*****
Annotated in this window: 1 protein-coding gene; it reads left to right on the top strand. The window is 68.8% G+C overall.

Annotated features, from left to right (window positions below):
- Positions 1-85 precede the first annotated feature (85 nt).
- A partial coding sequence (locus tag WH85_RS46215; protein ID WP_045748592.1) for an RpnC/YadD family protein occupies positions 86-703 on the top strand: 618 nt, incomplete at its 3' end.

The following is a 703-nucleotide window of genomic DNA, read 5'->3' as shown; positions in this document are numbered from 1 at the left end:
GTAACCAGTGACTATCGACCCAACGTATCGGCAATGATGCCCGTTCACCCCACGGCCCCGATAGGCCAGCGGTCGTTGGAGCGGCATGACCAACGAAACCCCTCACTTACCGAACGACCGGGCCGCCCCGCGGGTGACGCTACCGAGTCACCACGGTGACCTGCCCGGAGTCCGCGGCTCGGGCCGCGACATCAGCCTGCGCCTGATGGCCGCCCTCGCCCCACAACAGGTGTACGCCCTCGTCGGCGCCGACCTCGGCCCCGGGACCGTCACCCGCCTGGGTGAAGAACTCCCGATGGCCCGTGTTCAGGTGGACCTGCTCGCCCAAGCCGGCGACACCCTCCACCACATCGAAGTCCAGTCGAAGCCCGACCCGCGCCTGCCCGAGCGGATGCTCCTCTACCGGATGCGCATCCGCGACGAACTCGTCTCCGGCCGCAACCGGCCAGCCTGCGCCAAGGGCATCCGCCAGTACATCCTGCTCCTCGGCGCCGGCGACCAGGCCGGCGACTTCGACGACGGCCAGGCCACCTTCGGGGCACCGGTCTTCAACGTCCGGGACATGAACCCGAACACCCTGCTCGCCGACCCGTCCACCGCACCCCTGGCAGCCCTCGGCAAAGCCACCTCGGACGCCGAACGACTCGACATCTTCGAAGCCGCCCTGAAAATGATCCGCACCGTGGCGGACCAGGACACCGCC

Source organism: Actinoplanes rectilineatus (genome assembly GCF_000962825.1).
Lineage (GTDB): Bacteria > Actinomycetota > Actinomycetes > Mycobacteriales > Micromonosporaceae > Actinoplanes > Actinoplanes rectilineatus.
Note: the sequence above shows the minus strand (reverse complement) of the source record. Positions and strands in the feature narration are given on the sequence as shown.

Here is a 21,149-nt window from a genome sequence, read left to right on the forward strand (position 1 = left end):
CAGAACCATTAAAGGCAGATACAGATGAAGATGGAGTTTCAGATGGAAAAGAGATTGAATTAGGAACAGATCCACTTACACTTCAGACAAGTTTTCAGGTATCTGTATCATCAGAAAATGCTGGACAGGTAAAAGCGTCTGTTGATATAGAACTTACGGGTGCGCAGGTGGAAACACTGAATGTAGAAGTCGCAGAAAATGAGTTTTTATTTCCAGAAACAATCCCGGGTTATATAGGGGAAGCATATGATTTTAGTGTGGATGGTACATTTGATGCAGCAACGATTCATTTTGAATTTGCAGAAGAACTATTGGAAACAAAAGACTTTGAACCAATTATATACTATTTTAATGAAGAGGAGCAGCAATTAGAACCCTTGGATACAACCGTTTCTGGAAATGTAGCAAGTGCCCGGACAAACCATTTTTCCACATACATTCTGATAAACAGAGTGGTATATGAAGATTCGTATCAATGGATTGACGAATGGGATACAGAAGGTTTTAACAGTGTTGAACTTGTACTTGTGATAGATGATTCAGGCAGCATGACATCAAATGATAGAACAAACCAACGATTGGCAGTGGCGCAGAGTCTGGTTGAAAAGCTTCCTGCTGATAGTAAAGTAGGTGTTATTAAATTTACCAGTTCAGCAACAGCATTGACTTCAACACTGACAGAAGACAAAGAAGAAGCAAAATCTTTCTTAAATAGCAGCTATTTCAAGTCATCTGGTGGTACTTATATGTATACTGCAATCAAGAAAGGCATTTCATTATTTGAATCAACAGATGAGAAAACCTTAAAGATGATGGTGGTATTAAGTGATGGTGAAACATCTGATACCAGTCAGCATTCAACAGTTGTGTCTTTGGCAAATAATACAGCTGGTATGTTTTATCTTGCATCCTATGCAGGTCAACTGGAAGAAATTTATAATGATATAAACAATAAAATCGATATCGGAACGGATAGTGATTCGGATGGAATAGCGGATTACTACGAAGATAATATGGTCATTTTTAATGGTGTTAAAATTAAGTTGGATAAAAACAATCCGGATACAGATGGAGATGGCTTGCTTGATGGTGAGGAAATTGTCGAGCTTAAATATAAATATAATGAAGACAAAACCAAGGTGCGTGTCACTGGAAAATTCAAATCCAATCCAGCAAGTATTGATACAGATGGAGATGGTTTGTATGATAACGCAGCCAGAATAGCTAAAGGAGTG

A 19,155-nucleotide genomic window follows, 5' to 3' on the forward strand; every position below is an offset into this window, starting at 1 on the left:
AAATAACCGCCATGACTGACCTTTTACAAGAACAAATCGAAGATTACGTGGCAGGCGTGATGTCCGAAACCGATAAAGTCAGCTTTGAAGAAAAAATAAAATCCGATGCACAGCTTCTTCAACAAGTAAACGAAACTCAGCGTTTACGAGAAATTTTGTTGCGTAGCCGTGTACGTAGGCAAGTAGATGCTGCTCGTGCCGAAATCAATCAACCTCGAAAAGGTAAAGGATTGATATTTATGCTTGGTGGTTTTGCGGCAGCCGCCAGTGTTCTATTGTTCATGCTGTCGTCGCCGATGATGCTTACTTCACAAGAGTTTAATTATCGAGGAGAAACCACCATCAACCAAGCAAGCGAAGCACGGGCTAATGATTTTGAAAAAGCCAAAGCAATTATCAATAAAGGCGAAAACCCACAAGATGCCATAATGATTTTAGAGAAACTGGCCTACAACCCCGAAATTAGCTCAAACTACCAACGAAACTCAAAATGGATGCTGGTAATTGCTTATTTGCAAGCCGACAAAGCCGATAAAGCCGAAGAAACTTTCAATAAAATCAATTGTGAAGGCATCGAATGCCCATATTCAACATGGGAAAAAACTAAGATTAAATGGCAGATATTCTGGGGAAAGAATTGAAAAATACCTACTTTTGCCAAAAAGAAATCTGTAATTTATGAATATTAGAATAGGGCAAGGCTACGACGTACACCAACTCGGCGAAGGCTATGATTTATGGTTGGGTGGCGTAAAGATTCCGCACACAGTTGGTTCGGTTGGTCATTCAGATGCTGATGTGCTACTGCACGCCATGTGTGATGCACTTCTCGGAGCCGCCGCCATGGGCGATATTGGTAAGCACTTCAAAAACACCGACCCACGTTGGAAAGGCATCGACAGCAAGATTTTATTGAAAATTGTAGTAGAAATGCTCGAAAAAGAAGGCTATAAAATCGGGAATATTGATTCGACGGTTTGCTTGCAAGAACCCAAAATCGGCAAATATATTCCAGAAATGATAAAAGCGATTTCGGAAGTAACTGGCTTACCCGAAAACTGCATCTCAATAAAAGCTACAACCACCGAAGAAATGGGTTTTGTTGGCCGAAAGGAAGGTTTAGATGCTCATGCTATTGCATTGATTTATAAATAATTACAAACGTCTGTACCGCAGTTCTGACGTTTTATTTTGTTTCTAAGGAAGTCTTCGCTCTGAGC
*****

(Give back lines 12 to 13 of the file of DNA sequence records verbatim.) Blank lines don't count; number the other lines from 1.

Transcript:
A 19,155-nucleotide genomic window follows, 5' to 3' on the forward strand; every position below is an offset into this window, starting at 1 on the left:
AAATAACCGCCATGACTGACCTTTTACAAGAACAAATCGAAGATTACGTGGCAGGCGTGATGTCCGAAACCGATAAAGTCAGCTTTGAAGAAAAAATAAAATCCGATGCACAGCTTCTTCAACAAGTAAACGAAACTCAGCGTTTACGAGAAATTTTGTTGCGTAGCCGTGTACGTAGGCAAGTAGATGCTGCTCGTGCCGAAATCAATCAACCTCGAAAAGGTAAAGGATTGATATTTATGCTTGGTGGTTTTGCGGCAGCCGCCAGTGTTCTATTGTTCATGCTGTCGTCGCCGATGATGCTTACTTCACAAGAGTTTAATTATCGAGGAGAAACCACCATCAACCAAGCAAGCGAAGCACGGGCTAATGATTTTGAAAAAGCCAAAGCAATTATCAATAAAGGCGAAAACCCACAAGATGCCATAATGATTTTAGAGAAACTGGCCTACAACCCCGAAATTAGCTCAAACTACCAACGAAACTCAAAATGGATGCTGGTAATTGCTTATTTGCAAGCCGACAAAGCCGATAAAGCCGAAGAAACTTTCAATAAAATCAATTGTGAAGGCATCGAATGCCCATATTCAACATGGGAAAAAACTAAGATTAAATGGCAGATATTCTGGGGAAAGAATTGAAAAATACCTACTTTTGCCAAAAAGAAATCTGTAATTTATGAATATTAGAATAGGGCAAGGCTACGACGTACACCAACTCGGCGAAGGCTATGATTTATGGTTGGGTGGCGTAAAGATTCCGCACACAGTTGGTTCGGTTGGTCATTCAGATGCTGATGTGCTACTGCACGCCATGTGTGATGCACTTCTCGGAGCCGCCGCCATGGGCGATATTGGTAAGCACTTCAAAAACACCGACCCACGTTGGAAAGGCATCGACAGCAAGATTTTATTGAAAATTGTAGTAGAAATGCTCGAAAAAGAAGGCTATAAAATCGGGAATATTGATTCGACGGTTTGCTTGCAAGAACCCAAAATCGGCAAATATATTCCAGAAATGATAAAAGCGATTTCGGAAGTAACTGGCTTACCCGAAAACTGCATCTCAATAAAAGCTACAACCACCGAAGAAATGGGTTTTGTTGGCCGAAAGGAAGGTTTAGATGCTCATGCTATTGCATTGATTTATAAATAATTACAAACGTCTGTACCGCAGTTCTGACGTTTTATTTTGTTTCTAAGGAAGTCTTCGCTCTGAGC